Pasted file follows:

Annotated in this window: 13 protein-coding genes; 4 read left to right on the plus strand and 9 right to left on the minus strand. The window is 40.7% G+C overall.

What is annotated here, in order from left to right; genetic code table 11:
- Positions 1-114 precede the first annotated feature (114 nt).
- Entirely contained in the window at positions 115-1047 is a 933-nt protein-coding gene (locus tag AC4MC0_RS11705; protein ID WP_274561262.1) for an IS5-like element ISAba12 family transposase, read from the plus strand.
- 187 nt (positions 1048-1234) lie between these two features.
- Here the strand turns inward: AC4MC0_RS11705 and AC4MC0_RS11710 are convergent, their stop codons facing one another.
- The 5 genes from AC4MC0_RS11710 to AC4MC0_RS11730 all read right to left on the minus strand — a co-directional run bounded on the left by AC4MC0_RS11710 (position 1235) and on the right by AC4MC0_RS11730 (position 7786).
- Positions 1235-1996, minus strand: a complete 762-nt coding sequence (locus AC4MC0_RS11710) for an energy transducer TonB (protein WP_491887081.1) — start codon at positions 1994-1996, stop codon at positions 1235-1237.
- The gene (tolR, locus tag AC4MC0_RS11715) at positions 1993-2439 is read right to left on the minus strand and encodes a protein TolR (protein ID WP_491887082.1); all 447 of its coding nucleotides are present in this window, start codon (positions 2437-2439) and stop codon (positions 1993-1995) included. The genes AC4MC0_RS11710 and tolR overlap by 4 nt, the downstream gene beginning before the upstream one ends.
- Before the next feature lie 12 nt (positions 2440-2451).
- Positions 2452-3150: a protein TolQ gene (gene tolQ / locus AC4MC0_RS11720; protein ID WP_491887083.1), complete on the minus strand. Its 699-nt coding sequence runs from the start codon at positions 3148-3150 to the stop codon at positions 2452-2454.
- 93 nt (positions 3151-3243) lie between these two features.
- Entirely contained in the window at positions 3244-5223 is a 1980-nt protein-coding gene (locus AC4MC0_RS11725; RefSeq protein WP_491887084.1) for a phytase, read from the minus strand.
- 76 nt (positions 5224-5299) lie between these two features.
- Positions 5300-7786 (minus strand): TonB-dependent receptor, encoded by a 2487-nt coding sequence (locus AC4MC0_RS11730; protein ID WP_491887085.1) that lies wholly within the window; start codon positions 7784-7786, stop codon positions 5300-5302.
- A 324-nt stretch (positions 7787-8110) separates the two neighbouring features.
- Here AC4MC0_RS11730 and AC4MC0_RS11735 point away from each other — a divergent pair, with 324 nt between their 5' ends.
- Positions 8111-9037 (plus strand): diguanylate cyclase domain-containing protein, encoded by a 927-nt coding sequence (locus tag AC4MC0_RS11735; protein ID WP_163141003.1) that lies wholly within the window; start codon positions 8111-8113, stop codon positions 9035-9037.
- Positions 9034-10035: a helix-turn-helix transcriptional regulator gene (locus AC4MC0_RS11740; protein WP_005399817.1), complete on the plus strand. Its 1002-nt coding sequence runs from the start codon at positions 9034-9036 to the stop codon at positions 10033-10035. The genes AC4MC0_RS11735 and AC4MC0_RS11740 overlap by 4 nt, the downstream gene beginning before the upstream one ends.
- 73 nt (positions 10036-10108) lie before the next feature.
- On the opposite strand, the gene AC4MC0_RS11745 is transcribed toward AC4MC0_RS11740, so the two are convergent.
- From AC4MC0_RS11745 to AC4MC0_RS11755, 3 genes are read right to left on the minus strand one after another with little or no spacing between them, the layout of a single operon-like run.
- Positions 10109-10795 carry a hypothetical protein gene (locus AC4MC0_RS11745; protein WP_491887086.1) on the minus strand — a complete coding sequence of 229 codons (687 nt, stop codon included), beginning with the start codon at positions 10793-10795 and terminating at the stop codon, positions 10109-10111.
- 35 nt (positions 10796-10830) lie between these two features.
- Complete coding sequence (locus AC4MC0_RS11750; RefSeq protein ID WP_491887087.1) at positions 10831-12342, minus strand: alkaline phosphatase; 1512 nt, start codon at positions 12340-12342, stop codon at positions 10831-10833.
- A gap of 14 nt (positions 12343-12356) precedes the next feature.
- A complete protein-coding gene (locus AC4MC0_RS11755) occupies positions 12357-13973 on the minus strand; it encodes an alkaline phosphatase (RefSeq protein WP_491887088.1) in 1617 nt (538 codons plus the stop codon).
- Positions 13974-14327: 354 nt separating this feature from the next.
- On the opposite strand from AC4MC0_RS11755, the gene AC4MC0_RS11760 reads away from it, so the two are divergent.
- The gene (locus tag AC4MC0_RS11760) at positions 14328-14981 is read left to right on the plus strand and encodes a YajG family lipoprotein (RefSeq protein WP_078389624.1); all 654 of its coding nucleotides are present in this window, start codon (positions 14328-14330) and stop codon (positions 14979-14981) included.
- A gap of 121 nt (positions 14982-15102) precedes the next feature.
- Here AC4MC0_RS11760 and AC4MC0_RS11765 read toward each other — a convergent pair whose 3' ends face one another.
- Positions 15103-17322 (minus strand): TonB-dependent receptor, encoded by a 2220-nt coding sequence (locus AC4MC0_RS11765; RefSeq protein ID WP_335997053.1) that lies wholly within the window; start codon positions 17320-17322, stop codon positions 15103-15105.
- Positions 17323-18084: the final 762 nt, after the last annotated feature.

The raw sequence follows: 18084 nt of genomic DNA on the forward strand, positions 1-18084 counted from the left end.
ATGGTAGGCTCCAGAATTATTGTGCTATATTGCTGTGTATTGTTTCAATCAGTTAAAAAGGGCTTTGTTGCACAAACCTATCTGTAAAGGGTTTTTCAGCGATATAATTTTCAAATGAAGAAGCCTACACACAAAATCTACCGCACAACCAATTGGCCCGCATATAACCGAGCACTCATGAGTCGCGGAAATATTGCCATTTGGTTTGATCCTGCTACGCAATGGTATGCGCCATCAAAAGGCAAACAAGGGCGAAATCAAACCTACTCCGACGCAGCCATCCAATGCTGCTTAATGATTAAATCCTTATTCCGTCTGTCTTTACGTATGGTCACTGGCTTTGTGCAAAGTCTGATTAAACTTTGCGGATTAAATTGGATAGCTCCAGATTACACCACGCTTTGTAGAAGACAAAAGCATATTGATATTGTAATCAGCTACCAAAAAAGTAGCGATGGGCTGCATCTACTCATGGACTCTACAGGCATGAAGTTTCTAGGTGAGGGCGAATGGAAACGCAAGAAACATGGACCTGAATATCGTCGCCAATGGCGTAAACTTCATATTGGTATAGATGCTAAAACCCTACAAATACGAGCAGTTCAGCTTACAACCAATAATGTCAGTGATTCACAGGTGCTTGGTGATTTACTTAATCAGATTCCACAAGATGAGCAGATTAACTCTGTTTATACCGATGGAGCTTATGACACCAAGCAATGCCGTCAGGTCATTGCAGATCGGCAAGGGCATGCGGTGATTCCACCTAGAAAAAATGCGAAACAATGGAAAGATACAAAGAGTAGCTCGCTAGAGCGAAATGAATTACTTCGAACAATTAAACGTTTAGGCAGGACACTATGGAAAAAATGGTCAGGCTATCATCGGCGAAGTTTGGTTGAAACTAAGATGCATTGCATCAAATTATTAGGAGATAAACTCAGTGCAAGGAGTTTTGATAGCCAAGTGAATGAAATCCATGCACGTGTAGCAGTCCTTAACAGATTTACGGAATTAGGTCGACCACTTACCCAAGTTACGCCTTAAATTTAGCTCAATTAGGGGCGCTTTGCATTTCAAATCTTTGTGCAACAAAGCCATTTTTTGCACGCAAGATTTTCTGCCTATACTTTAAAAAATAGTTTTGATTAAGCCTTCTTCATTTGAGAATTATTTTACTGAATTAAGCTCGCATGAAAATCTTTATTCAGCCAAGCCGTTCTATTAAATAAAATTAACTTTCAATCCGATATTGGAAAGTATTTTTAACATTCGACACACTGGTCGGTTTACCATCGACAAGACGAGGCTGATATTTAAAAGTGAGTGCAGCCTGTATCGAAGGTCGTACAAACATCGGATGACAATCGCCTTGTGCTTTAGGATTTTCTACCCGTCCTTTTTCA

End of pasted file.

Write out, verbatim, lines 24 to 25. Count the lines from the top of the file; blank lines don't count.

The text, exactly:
- 35 nt (positions 10796-10830) lie between these two features.
- Complete coding sequence (locus AC4MC0_RS11750; RefSeq protein ID WP_491887087.1) at positions 10831-12342, minus strand: alkaline phosphatase; 1512 nt, start codon at positions 12340-12342, stop codon at positions 10831-10833.